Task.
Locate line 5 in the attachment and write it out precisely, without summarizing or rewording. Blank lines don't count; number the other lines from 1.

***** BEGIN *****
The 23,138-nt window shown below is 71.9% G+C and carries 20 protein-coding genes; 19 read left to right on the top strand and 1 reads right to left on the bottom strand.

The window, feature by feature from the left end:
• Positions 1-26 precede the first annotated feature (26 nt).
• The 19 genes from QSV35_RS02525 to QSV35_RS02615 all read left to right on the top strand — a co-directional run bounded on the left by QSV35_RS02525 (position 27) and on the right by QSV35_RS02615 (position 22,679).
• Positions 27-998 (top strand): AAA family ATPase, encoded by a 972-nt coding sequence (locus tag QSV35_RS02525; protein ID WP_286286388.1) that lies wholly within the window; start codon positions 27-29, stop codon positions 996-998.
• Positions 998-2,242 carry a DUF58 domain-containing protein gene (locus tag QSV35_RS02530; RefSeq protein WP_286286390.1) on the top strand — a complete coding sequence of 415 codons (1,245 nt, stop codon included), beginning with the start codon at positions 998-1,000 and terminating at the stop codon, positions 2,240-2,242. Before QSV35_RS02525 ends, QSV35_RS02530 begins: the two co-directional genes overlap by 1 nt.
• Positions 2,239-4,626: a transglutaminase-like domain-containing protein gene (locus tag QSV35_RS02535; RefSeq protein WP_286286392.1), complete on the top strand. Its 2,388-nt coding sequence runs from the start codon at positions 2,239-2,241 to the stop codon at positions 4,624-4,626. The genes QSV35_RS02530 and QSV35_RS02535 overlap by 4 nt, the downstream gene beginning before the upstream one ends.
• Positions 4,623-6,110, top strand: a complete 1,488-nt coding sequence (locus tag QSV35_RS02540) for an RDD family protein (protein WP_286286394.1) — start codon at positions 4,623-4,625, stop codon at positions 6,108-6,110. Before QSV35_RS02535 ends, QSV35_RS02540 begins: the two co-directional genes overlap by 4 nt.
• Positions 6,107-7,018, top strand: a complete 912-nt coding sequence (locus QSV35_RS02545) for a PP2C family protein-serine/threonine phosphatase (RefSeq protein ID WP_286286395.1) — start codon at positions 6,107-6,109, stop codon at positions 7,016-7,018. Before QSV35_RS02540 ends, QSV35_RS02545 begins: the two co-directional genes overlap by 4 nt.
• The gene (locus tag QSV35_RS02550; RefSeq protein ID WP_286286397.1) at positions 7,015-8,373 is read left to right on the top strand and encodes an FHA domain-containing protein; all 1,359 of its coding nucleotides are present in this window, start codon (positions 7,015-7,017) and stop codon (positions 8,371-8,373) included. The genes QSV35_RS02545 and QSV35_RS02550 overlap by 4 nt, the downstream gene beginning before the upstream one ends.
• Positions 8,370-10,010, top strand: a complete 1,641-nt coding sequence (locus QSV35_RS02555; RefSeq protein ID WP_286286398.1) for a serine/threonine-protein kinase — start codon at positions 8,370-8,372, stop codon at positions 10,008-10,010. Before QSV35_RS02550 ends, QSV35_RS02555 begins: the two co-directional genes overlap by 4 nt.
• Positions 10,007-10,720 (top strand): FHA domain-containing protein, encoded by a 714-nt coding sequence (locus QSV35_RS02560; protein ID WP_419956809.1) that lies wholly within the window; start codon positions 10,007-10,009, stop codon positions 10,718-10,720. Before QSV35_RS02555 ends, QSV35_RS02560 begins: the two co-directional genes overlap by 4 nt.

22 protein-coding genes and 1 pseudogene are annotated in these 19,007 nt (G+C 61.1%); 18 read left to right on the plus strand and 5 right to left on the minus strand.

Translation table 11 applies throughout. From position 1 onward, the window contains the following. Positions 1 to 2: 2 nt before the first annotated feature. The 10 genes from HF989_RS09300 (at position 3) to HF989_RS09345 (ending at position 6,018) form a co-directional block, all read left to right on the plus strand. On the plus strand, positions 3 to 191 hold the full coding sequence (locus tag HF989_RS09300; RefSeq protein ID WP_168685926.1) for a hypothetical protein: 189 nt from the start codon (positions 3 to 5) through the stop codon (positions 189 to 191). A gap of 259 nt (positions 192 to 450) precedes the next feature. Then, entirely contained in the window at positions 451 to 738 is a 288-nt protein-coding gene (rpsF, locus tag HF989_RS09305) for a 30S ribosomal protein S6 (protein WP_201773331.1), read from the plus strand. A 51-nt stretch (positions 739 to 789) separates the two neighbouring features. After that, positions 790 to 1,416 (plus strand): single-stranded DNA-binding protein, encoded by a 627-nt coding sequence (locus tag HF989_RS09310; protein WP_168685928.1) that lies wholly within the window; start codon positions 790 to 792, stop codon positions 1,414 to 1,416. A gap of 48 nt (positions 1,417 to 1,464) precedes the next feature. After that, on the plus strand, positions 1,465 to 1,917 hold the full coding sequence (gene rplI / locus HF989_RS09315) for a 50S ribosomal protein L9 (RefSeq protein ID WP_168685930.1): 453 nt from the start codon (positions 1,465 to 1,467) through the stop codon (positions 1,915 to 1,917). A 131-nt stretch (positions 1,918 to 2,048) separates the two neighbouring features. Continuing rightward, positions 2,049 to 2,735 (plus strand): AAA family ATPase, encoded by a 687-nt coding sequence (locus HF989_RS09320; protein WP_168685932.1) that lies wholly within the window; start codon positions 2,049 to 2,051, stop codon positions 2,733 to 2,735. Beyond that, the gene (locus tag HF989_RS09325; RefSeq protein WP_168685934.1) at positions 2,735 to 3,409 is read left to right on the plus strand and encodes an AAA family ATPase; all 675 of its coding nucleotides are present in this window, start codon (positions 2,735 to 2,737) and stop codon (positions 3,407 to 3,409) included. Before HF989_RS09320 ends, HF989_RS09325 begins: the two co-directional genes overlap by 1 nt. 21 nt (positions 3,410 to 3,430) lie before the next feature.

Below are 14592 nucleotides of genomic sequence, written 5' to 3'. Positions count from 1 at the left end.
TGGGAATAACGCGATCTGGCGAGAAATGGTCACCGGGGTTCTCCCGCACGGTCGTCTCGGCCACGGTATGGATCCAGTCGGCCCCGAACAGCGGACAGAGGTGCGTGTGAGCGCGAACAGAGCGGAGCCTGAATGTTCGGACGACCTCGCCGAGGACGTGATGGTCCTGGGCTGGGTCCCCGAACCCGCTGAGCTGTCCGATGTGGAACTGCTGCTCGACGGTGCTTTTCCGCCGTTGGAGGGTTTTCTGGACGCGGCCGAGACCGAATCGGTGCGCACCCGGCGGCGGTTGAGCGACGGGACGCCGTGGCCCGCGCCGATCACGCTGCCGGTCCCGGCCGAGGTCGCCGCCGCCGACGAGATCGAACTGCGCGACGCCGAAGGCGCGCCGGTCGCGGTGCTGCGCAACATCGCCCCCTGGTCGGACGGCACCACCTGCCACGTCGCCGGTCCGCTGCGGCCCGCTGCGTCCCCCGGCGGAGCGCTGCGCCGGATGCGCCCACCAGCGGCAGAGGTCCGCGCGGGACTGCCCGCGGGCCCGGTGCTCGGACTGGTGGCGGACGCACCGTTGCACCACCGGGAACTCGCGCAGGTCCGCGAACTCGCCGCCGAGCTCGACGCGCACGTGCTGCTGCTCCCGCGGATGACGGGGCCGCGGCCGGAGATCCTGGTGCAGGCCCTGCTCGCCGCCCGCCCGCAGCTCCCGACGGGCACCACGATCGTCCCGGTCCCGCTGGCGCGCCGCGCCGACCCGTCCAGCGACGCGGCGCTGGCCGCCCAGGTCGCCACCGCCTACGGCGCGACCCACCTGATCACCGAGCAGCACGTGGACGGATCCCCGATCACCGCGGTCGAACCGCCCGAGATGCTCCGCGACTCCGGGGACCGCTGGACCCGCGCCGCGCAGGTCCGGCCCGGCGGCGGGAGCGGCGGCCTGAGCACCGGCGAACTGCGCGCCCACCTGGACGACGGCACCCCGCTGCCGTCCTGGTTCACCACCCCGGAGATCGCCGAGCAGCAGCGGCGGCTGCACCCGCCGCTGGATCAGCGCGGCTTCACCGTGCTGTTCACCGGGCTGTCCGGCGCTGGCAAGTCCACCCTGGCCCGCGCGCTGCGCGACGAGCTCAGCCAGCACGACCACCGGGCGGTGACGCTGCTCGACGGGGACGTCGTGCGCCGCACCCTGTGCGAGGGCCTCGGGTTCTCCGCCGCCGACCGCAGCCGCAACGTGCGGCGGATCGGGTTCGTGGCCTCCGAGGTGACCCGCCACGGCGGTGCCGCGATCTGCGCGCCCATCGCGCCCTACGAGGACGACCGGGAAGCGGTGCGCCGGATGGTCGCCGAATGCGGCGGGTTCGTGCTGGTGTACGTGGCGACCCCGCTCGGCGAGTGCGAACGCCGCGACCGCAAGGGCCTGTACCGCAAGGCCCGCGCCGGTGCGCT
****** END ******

• Positions 27-998 (top strand): AAA family ATPase, encoded by a 972-nt coding sequence (locus tag QSV35_RS02525; protein ID WP_286286388.1) that lies wholly within the window; start codon positions 27-29, stop codon positions 996-998.